Is it really a vacation if you’re still tethered to your phone? A 2019 study published in the Journal of Travel Research found that travelers who opted for a digital detox while traveling had a better experience than those who didn’t. Although travelers were initially anxious and frustrated when they disconnected from technology, especially navigations apps, those feelings soon gave way to acceptance and enjoyment. What’s more, those who didn’t use technology while traveling spent more time engaged with their travel companions and talking with strangers.
Hey, avoiding talking to strangers might be one of the reasons you’re so dependent on your phone. Trust me, I get it. While it can certainly be comforting to have a digital crutch, it means you could also be missing out on meeting some really great people.
"We found that some participants embraced and enjoyed the disconnected experience straightaway or after struggling initially, while for others it took a little bit longer to accept the disconnected experience," Dr. Brad McKenna of the University of East Anglia’s Norwich Business School said in a press release. "Many also pointed out that they were much more attentive and focused on their surroundings while disconnected, rather than getting distracted by incoming messages, notifications, or alerts from their mobile apps."
While there was a time not too long ago when paper maps and pay phones were the only way to stay connected while traveling, the past few decades have made people increasingly dependent on technology. I mean, let’s be honest, who among us doesn’t panic if they realize they’ve left home without their phone? How will you know which route to take, which restaurant to eat at, or what’s happening on social media?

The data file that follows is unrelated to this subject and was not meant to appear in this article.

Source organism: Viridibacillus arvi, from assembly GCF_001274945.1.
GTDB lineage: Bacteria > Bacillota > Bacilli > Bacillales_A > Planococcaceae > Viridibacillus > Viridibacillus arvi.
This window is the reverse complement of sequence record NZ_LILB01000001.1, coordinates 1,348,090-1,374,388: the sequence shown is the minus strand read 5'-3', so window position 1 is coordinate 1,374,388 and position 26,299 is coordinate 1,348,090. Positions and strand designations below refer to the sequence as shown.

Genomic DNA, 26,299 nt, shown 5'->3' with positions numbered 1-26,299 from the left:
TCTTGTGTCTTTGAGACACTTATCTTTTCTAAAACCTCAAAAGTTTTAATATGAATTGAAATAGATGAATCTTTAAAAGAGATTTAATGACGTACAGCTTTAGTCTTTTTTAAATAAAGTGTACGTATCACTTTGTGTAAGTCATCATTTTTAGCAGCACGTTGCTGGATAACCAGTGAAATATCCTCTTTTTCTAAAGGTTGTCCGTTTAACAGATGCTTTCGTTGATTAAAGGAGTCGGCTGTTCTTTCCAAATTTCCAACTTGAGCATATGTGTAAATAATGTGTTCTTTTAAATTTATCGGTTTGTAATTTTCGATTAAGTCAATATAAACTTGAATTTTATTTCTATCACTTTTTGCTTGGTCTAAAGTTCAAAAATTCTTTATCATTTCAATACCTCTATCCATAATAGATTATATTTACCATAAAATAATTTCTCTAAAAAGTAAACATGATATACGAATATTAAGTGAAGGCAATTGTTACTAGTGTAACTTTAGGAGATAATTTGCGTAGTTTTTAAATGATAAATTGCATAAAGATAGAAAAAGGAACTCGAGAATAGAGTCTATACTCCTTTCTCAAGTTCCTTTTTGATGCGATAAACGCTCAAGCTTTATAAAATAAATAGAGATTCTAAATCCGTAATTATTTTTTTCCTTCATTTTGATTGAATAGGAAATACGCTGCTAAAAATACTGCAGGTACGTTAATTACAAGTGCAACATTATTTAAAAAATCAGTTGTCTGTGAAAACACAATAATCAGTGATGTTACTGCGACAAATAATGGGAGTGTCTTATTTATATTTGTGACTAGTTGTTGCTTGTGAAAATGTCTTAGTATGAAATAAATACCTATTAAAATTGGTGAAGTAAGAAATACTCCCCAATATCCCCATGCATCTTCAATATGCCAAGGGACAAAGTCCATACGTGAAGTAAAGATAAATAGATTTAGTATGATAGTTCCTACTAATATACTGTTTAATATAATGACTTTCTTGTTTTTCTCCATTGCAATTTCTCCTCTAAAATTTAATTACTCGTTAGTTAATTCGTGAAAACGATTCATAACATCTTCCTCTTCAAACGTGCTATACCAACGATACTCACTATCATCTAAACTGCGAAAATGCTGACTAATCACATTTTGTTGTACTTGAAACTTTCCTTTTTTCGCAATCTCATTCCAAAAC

This is especially true if you’re a younger millennial who doesn’t remember a time when you weren’t constantly connected. In fact, you might not even realize technology is contributing to your anxiety until you stop using it. The study reported that many participants were instantly overwhelmed when they reconnected with their devices and saw all of the notifications, which is pretty good way to measure just how bajiggity that digital ball and chain makes you feel.
This is why disconnecting while traveling is becoming more and more popular. A quick Google search reveals pages and pages of positive experiences people had when they decided to actually live in the moment instead of embracing a #DoItForTheGram attitude.
"As much as technology has helped us, I think we’ve really lost one of the most beautiful aspects of travel. Constant distraction keeps us from observing the place we are at and being present in the moment," Matthew Kepnes, author of How to Travel the World on $50 a Day, wrote on his blog Nomadic Matt. "Too often, we’re glued to the phone, Snapchatting and Instagramming that moment but never really being in it. We’re in a hostel reading the news online or chatting with our friends back home instead of meeting people."
If you’ve never taken a trip without consulting your phone constantly, it might be time to see what you’re missing. Pretend it’s 1999. Leave that phone at home (or at least turned off and tucked away), get an old-timey film camera, and some paper maps. Discover the joy of getting lost, of taking photos you won’t see until you get them developed, and of actively interacting with the people and places around you.
Those who participated in the study noted that some of the best hidden gems during their travels came via word-of-mouth recommendations from locals versus from websites. If these people had been busy Yelping instead of talking to real live humans, they may very well have missed out on what some said were the best parts of their trips.
If going on a long vacay without your phone feels too scary, try powering down from your devices during a weekend getaway instead. Once you take a break from the virtual world, you might be surprised at just how much you’ve been missing IRL.
Wenjie Cai, Brad McKenna, Lena Waizenegger. Turning It Off: Emotions in Digital-Free Travel. Journal of Travel Research, 2019; 004728751986831 DOI: 10.1177/0047287519868314
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